Bepress regularly hosts webinars and live events on a variety of topics related to IR management, development, and success. Presented by both bepress and Digital Commons community members, these webinars share innovative ideas and best practices for building an IR that is of clear value to the academic, professional, and regional communities it serves. To find out about upcoming webinars, please visit our Events page. You can find New Feature Webinars in the Reference Materials section.
Data management can seem daunting, especially when you’re working with a granting body or laboratory that has stringent requirements for documentation, preservation, and accessibility. At the Comparative Cognition Lab at Illinois Wesleyan University, the IR has become a critical part of the research process.
Learn how Dr. Ellen Furlong and her students use the IR as a data-management tool to facilitate research examining the similarities and differences between human and animal reasoning and decision-making.
In this webinar, Dr. Furlong joins forces with IR manager Stephanie Davis-Kahl and a student researcher to give us a view into the lab’s research, the importance of ethics and data documentation in the field, and finally how the lab uses the IR as both a research and teaching tool that trains students in best practices for data management.
One of the most common questions we encounter is, “How are others staffing their IR initiatives?” Kim Myers, Digital Repository Specialist at The College at Brockport and a 2014 bepress IR All-Star, has come up with some creative solutions that not only help address lean staffing situations but also develop invaluable feelings of investment and ownership among a broad base of stakeholders both inside and outside the library.
In this webinar, Kim shares the strategies that have led to 68% of Brockport’s library staff participating in repository projects in a variety of ways. In addition, several of Kim’s colleagues at Brockport’s Drake Memorial Library share their experiences combining Digital Commons with other duties.
Building Special Collections: Lessons from Digitizing, Organizing, and Archiving the Sam Sheppard Collection
Special collections showcase unique and rare holdings for any library; they can increase visibility and access far beyond the library’s borders. Join us to hear about the process of building one such collection at Engaged Scholarship@CSU, Cleveland State University's repository.
CSU’s Cleveland-Marshall College of Law Library was gifted with 50-plus boxes of materials from the 1954 Sam Sheppard trial. Learn how the library made strategic choices with image collections, timelines, and other customizations to tackle this major project.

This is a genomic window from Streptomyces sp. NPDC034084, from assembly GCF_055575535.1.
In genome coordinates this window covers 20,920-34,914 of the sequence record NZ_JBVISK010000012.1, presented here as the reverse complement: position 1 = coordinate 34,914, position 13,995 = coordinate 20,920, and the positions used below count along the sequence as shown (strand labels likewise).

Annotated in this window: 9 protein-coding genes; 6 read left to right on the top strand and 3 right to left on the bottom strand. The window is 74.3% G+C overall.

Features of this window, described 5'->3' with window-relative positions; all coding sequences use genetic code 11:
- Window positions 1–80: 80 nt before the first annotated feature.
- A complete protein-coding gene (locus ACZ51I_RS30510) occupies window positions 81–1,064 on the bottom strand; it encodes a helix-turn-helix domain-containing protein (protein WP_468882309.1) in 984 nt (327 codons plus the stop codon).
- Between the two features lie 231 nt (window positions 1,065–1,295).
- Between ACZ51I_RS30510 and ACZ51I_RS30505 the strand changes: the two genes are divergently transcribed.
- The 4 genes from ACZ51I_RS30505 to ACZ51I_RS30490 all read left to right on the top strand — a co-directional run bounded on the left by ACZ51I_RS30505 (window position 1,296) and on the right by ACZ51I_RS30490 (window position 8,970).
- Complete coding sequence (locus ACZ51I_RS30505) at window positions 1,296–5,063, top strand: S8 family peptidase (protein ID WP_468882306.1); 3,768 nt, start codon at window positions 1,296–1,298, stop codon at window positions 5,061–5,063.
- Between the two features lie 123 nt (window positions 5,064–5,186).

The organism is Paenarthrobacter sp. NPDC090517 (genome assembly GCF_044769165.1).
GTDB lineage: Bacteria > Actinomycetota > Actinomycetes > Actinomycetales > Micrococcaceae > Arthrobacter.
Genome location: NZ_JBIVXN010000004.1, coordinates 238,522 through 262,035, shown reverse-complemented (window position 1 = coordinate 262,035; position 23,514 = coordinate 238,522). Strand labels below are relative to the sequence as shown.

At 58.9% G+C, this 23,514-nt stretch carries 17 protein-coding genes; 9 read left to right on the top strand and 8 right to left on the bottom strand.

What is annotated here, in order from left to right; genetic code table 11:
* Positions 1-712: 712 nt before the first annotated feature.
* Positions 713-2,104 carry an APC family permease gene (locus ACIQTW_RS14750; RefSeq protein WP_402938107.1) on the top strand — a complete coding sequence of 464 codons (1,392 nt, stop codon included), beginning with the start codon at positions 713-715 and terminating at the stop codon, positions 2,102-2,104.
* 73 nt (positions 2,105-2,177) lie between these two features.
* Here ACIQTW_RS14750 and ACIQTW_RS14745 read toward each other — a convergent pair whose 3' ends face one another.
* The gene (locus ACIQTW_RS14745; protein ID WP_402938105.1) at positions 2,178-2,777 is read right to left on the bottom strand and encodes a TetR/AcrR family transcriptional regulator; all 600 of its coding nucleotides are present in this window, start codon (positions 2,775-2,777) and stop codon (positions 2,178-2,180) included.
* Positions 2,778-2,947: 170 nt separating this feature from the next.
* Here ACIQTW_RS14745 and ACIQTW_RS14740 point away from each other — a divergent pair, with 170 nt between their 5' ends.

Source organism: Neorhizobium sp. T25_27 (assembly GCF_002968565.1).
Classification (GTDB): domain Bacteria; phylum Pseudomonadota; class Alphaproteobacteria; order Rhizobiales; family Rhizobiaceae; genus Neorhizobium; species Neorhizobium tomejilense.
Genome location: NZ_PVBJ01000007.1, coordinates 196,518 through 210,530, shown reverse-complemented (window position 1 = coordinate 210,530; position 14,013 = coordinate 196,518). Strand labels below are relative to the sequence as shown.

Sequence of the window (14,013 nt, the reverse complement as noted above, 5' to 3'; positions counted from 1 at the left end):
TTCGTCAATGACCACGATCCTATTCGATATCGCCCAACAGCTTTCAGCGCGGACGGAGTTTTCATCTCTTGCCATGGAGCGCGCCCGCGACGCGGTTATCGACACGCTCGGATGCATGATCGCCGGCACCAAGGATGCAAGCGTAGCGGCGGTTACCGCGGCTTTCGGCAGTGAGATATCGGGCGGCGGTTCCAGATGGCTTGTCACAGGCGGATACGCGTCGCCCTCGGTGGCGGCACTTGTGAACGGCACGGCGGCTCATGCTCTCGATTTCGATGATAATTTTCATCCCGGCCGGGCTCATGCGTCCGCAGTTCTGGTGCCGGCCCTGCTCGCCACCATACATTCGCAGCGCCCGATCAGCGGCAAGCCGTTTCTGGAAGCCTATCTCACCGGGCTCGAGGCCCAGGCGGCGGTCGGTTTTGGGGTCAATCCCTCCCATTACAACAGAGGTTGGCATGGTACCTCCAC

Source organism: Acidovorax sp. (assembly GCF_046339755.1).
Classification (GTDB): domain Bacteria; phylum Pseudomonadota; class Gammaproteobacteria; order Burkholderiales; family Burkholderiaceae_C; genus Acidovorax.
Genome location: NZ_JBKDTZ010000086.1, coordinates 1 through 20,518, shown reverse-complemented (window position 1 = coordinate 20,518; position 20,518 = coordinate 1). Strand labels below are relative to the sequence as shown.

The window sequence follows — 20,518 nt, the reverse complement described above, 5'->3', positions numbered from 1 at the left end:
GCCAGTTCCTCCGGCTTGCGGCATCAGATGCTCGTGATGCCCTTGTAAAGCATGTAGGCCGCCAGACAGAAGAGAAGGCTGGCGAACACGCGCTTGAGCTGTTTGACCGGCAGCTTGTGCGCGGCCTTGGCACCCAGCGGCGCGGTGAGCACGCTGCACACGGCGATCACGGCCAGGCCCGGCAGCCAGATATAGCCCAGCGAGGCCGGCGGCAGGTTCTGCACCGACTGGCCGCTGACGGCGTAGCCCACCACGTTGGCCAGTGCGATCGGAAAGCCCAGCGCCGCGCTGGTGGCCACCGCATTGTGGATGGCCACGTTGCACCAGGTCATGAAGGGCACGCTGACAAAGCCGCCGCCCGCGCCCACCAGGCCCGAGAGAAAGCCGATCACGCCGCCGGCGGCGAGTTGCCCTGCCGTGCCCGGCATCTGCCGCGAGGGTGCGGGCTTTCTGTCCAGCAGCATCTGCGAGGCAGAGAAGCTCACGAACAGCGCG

Now well into building a showcase for the collection in EngagedScholarship@CSU, Rebecca Mattson, Collection Development Librarian, and Susan Altmeyer, Digital Content Librarian, Cleveland-Marshall College of Law, discuss the library's workflow and all the challenges along the way.
Establishing yourself as a visible scholarly communications expert on your campus is a great way to get faculty and students to come to you with questions, ideas, and content for your IR. But how do you become such an expert and let your service community know how you can help?
Jonathan Bull at Valparaiso University and Lucretia McCulley at the University of Richmond have both cultivated their expertise over time and are now the go-to people on their respective campuses for a variety of questions, projects, and needs. These range from authors’ rights issues and data management to publishing student work. In addition to explaining how they became experts in scholarly communications, Jon and Lucretia will share successful outreach ideas, messages that connected with their stakeholders, and their strategies for staying on top of the rapidly changing scholarly communications landscape.
Changes are on the horizon for law schools as they find innovative ways to showcase their legal scholarship in times of shrinking budgets. Learn how Duke Law, Penn State, Berkeley, Fordham, Washington and Lee, and other top-tier law schools are using their institutional repositories to not only publish law reviews and faculty papers, but also showcase their historical collections, alumni content, data sets, textbooks, and lectures.
In this presentation, Benjamin Gaunt and Jami Wardlow of bepress introduce some of the exciting developments we are seeing on Digital Commons law school repositories. They also explore some of the technical capabilities built into the system, including customized cover pages, alternative metrics, and custom readership messages for authors.